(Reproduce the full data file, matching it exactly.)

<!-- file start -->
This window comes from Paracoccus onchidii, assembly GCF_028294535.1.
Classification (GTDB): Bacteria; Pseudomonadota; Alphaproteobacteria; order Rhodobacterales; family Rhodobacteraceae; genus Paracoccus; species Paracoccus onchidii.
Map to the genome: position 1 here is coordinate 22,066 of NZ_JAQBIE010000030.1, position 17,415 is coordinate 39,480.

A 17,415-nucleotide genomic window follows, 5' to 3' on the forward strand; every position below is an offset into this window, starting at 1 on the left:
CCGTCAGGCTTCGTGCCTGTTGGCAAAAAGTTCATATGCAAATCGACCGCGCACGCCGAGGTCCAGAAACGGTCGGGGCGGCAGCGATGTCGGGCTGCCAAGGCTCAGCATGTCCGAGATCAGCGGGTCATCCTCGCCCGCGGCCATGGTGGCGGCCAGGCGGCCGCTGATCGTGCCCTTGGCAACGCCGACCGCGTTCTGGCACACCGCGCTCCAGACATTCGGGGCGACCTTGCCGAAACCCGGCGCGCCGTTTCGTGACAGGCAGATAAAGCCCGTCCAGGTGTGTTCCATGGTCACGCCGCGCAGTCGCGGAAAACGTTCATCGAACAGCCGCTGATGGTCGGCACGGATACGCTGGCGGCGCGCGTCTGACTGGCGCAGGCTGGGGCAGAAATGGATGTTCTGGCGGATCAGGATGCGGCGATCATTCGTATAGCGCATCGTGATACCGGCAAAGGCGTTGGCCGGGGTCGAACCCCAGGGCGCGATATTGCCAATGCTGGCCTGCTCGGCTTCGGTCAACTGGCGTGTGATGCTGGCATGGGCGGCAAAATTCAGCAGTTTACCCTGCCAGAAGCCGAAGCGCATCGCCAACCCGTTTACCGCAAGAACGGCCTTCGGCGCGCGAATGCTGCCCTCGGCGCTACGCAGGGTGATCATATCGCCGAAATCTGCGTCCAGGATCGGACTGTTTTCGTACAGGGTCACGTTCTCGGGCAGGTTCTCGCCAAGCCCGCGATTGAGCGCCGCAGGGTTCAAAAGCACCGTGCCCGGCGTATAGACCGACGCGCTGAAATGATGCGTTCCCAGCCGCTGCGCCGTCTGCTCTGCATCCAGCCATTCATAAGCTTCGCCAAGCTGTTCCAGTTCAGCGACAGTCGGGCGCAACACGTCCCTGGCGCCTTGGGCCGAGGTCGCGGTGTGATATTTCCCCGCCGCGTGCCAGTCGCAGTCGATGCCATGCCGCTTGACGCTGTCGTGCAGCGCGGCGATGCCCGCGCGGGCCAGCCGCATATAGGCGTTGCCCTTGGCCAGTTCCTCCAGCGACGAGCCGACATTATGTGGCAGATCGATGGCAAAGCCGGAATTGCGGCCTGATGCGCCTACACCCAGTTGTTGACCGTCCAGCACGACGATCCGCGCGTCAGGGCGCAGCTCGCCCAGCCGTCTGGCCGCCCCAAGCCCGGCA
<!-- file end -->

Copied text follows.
This window comes from Paracoccus onchidii, assembly GCF_028294535.1.
Classification (GTDB): Bacteria; Pseudomonadota; Alphaproteobacteria; order Rhodobacterales; family Rhodobacteraceae; genus Paracoccus; species Paracoccus onchidii.
Map to the genome: position 1 here is coordinate 22,066 of NZ_JAQBIE010000030.1, position 17,415 is coordinate 39,480.

A 17,415-nucleotide genomic window follows, 5' to 3' on the forward strand; every position below is an offset into this window, starting at 1 on the left:
CCGTCAGGCTTCGTGCCTGTTGGCAAAAAGTTCATATGCAAATCGACCGCGCACGCCGAGGTCCAGAAACGGTCGGGGCGGCAGCGATGTCGGGCTGCCAAGGCTCAGCATGTCCGAGATCAGCGGGTCATCCTCGCCCGCGGCCATGGTGGCGGCCAGGCGGCCGCTGATCGTGCCCTTGGCAACGCCGACCGCGTTCTGGCACACCGCGCTCCAGACATTCGGGGCGACCTTGCCGAAACCCGGCGCGCCGTTTCGTGACAGGCAGATAAAGCCCGTCCAGGTGTGTTCCATGGTCACGCCGCGCAGTCGCGGAAAACGTTCATCGAACAGCCGCTGATGGTCGGCACGGATACGCTGGCGGCGCGCGTCTGACTGGCGCAGGCTGGGGCAGAAATGGATGTTCTGGCGGATCAGGATGCGGCGATCATTCGTATAGCGCATCGTGATACCGGCAAAGGCGTTGGCCGGGGTCGAACCCCAGGGCGCGATATTGCCAATGCTGGCCTGCTCGGCTTCGGTCAACTGGCGTGTGATGCTGGCATGGGCGGCAAAATTCAGCAGTTTACCCTGCCAGAAGCCGAAGCGCATCGCCAACCCGTTTACCGCAAGAACGGCCTTCGGCGCGCGAATGCTGCCCTCGGCGCTACGCAGGGTGATCATATCGCCGAAATCTGCGTCCAGGATCGGACTGTTTTCGTACAGGGTCACGTTCTCGGGCAGGTTCTCGCCAAGCCCGCGATTGAGCGCCGCAGGGTTCAAAAGCACCGTGCCCGGCGTATAGACCGACGCGCTGAAATGATGCGTTCCCAGCCGCTGCGCCGTCTGCTCTGCATCCAGCCATTCATAAGCTTCGCCAAGCTGTTCCAGTTCAGCGACAGTCGGGCGCAACACGTCCCTGGCGCCTTGGGCCGAGGTCGCGGTGTGATATTTCCCCGCCGCGTGCCAGTCGCAGTCGATGCCATGCCGCTTGACGCTGTCGTGCAGCGCGGCGATGCCCGCGCGGGCCAGCCGCATATAGGCGTTGCCCTTGGCCAGTTCCTCCAGCGACGAGCCGACATTATGTGGCAGATCGATGGCAAAGCCGGAATTGCGGCCTGATGCGCCTACACCCAGTTGTTGACCGTCCAGCACGACGATCCGCGCGTCAGGGCGCAGCTCGCCCAGCCGTCTGGCCGCCCCAAGCCCGGCA